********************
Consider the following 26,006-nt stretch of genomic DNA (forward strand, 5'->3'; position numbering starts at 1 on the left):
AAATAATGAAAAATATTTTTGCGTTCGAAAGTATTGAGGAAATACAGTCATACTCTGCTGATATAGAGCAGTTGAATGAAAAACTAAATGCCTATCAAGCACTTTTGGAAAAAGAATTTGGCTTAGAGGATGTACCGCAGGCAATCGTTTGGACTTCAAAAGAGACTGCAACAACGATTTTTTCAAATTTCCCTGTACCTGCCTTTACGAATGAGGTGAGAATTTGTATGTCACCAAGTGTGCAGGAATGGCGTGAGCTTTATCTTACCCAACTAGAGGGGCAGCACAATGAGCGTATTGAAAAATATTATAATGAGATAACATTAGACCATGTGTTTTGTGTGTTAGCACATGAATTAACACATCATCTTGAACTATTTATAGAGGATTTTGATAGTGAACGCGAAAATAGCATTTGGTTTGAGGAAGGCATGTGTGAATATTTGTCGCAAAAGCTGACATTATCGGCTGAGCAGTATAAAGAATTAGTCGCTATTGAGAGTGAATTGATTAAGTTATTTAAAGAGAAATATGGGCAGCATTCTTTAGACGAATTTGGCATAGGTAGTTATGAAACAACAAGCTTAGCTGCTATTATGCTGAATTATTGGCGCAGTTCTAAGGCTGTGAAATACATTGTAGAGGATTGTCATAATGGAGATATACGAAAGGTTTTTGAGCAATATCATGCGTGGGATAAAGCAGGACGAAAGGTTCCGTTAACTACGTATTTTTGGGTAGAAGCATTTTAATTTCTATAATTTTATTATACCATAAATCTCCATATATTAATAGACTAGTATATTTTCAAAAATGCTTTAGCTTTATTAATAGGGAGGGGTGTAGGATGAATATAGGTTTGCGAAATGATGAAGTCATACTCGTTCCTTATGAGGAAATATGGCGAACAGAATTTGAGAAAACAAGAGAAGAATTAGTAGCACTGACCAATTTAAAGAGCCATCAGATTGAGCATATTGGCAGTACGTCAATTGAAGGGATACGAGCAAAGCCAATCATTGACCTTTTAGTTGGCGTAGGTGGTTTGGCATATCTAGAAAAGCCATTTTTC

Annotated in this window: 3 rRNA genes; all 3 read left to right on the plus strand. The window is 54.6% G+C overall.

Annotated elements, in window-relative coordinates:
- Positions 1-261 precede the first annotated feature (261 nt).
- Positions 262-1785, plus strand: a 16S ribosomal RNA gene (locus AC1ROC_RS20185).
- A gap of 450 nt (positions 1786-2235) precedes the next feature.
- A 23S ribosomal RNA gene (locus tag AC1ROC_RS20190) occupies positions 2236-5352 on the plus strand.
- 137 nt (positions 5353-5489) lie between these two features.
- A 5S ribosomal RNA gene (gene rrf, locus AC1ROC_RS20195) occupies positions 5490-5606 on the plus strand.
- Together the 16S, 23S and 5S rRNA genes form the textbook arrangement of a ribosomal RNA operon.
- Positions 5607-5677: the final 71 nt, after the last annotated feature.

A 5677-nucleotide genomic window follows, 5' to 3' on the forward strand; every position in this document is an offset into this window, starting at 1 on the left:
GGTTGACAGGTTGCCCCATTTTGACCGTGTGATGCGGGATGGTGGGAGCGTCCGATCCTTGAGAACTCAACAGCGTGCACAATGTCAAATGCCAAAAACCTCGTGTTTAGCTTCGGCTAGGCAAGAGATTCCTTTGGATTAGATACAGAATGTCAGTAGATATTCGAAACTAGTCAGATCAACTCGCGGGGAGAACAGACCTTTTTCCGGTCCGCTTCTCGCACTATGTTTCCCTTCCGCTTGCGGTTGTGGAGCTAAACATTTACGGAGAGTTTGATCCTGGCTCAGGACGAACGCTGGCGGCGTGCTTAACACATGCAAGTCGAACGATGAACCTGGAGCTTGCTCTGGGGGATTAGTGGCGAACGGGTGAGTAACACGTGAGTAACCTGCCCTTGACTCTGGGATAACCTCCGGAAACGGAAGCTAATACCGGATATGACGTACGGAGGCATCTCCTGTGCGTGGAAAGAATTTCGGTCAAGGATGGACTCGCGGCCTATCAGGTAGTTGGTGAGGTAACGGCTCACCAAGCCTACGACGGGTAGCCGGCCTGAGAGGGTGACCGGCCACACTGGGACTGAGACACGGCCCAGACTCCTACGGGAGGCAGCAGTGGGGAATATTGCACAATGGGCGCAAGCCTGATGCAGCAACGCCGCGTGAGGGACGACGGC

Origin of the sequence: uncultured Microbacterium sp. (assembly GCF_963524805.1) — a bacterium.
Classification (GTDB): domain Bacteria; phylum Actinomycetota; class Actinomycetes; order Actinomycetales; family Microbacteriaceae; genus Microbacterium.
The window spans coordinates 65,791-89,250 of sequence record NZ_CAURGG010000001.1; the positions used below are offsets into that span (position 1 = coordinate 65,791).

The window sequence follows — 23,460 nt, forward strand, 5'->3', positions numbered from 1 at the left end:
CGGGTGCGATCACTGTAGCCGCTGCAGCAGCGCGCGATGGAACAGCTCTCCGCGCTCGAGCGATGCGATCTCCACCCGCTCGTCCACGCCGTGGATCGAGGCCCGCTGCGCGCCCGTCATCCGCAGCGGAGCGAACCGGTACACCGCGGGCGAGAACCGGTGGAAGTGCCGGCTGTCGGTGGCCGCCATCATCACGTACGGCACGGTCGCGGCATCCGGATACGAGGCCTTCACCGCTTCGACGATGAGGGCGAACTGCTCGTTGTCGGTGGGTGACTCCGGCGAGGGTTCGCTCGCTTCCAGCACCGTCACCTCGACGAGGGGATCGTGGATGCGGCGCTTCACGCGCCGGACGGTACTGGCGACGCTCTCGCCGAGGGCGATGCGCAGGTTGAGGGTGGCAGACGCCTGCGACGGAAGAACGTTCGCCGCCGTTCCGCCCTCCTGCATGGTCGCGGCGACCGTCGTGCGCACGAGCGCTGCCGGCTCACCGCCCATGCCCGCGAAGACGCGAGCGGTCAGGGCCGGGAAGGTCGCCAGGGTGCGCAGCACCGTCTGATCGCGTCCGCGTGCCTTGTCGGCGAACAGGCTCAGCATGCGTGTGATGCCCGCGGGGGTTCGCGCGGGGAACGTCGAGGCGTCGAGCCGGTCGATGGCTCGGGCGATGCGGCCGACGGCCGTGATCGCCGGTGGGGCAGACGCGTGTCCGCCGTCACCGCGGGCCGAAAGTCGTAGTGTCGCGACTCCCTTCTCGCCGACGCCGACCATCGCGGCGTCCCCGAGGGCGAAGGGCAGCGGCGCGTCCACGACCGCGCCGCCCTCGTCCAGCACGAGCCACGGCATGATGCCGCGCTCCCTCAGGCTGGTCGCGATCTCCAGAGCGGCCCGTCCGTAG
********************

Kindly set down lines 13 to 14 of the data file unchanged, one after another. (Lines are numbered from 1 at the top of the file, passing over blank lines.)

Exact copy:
A 5677-nucleotide genomic window follows, 5' to 3' on the forward strand; every position in this document is an offset into this window, starting at 1 on the left:
GGTTGACAGGTTGCCCCATTTTGACCGTGTGATGCGGGATGGTGGGAGCGTCCGATCCTTGAGAACTCAACAGCGTGCACAATGTCAAATGCCAAAAACCTCGTGTTTAGCTTCGGCTAGGCAAGAGATTCCTTTGGATTAGATACAGAATGTCAGTAGATATTCGAAACTAGTCAGATCAACTCGCGGGGAGAACAGACCTTTTTCCGGTCCGCTTCTCGCACTATGTTTCCCTTCCGCTTGCGGTTGTGGAGCTAAACATTTACGGAGAGTTTGATCCTGGCTCAGGACGAACGCTGGCGGCGTGCTTAACACATGCAAGTCGAACGATGAACCTGGAGCTTGCTCTGGGGGATTAGTGGCGAACGGGTGAGTAACACGTGAGTAACCTGCCCTTGACTCTGGGATAACCTCCGGAAACGGAAGCTAATACCGGATATGACGTACGGAGGCATCTCCTGTGCGTGGAAAGAATTTCGGTCAAGGATGGACTCGCGGCCTATCAGGTAGTTGGTGAGGTAACGGCTCACCAAGCCTACGACGGGTAGCCGGCCTGAGAGGGTGACCGGCCACACTGGGACTGAGACACGGCCCAGACTCCTACGGGAGGCAGCAGTGGGGAATATTGCACAATGGGCGCAAGCCTGATGCAGCAACGCCGCGTGAGGGACGACGGC